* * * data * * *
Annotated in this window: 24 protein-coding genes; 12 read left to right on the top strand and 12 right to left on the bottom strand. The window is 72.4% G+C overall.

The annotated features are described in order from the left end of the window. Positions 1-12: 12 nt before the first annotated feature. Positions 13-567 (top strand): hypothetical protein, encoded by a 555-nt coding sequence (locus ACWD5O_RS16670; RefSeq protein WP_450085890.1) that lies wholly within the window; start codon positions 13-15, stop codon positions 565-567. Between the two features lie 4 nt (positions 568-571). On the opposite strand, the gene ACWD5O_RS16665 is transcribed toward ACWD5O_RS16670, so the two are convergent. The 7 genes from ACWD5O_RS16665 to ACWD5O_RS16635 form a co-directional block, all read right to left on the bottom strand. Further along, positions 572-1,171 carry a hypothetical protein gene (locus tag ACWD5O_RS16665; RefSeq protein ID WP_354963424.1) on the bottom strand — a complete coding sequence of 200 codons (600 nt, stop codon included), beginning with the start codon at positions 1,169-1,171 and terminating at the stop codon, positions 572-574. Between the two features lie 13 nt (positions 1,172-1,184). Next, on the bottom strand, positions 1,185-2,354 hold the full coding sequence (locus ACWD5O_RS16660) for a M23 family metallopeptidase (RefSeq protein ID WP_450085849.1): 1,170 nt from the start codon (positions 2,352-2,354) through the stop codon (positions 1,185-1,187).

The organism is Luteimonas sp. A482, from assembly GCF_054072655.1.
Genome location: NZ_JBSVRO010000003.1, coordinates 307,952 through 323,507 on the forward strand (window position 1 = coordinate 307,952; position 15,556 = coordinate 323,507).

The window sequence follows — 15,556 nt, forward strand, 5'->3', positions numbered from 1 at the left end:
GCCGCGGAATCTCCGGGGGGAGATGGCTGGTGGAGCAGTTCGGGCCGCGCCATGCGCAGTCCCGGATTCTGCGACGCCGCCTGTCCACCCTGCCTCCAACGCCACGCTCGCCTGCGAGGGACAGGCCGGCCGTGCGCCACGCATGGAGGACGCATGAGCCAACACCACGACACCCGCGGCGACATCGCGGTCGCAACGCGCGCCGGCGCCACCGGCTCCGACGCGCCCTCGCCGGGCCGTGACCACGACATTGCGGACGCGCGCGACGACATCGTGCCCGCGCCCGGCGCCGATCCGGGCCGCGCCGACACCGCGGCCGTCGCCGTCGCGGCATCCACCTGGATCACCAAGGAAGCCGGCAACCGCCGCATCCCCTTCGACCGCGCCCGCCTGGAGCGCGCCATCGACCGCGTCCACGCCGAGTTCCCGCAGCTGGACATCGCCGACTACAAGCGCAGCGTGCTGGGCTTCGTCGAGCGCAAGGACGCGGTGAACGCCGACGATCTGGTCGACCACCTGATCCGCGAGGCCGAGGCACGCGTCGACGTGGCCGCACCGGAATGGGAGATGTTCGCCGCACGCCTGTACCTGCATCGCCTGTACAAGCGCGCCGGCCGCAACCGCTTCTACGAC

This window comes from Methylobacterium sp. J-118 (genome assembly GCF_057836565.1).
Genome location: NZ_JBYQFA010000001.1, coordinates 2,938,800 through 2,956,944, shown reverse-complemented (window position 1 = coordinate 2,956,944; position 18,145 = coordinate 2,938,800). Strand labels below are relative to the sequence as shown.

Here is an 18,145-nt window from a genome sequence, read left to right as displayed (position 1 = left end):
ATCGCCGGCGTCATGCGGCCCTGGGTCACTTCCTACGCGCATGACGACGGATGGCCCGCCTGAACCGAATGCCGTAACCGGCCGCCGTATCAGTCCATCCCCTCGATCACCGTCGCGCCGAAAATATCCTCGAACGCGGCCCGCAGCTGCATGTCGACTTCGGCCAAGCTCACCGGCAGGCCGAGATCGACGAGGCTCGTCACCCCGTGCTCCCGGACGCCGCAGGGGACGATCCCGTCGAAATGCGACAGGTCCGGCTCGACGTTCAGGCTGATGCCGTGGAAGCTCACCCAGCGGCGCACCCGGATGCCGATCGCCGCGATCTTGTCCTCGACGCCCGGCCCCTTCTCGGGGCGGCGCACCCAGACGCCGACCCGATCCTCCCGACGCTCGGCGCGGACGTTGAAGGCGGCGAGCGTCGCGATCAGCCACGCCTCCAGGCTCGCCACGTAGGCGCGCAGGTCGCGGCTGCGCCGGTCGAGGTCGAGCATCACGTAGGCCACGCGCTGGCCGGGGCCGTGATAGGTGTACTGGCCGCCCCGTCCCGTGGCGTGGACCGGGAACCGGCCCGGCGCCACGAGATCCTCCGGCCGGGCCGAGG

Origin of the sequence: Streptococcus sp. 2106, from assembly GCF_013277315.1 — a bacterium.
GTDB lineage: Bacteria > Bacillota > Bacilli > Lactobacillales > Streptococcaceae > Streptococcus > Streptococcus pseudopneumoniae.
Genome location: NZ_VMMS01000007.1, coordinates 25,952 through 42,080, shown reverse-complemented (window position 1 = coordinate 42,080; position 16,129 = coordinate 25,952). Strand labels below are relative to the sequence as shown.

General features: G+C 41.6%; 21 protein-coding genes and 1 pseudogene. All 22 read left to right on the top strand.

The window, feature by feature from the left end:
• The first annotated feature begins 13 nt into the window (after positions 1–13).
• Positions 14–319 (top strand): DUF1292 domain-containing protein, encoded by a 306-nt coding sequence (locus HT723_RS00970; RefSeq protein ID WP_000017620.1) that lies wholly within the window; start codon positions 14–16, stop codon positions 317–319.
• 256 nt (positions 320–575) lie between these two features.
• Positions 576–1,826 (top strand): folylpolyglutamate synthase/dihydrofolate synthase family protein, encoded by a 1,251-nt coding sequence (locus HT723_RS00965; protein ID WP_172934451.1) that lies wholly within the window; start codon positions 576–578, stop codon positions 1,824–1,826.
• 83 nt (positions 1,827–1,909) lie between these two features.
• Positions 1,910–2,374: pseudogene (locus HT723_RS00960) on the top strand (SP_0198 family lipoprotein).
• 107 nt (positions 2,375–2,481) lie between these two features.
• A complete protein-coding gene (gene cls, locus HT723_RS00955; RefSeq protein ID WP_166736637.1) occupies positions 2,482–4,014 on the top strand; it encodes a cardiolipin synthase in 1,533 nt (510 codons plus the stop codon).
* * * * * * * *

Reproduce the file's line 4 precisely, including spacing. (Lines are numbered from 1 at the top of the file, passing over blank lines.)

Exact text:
Genome location: NZ_JBSVRO010000003.1, coordinates 307,952 through 323,507 on the forward strand (window position 1 = coordinate 307,952; position 15,556 = coordinate 323,507).